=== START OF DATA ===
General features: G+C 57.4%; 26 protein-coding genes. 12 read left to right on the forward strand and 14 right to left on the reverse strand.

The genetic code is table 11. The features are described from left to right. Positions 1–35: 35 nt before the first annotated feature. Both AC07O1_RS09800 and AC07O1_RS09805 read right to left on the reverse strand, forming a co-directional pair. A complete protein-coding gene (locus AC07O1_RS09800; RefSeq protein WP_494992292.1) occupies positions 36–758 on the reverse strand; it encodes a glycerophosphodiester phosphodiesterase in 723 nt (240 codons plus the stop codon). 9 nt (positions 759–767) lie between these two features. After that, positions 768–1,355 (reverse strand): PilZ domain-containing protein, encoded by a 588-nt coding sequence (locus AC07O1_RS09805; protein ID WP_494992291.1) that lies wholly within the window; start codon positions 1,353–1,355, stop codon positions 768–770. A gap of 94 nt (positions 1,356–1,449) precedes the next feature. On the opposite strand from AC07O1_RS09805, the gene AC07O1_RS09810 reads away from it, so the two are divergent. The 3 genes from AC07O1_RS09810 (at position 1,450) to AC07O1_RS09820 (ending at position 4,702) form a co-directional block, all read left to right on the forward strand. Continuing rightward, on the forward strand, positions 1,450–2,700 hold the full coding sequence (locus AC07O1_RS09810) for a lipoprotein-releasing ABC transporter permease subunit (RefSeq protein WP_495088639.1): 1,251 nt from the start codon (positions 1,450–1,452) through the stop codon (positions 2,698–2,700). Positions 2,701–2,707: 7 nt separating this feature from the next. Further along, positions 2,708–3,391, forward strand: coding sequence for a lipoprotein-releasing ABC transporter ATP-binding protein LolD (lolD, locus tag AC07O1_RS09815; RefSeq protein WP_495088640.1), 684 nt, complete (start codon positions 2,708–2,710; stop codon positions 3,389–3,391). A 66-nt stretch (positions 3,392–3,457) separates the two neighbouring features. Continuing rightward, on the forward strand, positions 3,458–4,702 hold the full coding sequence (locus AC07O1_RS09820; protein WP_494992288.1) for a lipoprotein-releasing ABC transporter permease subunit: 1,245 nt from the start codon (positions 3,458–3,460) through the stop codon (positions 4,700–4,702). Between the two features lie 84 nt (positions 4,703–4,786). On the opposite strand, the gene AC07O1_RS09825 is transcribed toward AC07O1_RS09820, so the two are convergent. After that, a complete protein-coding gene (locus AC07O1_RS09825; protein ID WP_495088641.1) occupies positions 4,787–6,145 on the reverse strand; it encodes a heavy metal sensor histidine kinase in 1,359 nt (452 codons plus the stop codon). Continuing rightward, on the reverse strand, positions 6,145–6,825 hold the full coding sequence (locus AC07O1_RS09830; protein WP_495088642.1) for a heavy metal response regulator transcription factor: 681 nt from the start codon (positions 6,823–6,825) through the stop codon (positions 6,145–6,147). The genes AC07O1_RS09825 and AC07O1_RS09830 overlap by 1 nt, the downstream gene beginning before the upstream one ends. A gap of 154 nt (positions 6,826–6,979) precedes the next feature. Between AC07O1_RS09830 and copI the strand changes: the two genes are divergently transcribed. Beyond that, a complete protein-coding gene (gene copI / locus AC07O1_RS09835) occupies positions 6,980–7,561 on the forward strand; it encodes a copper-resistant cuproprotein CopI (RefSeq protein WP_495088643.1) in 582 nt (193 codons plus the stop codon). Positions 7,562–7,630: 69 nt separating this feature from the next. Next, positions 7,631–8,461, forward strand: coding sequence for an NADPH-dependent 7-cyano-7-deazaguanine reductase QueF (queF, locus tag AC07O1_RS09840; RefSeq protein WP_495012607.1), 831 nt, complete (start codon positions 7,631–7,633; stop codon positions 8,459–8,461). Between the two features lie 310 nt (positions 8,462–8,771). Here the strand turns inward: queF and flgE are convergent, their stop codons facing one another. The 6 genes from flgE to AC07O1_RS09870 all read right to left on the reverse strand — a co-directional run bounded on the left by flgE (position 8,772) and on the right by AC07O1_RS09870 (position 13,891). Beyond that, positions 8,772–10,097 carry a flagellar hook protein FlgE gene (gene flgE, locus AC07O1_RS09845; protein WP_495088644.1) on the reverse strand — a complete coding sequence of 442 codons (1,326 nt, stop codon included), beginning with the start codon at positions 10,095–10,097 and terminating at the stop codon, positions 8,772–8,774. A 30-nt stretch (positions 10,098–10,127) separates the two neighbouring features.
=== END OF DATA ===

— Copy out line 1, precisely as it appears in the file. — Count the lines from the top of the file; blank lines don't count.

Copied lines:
General features: G+C 57.4%; 26 protein-coding genes. 12 read left to right on the forward strand and 14 right to left on the reverse strand.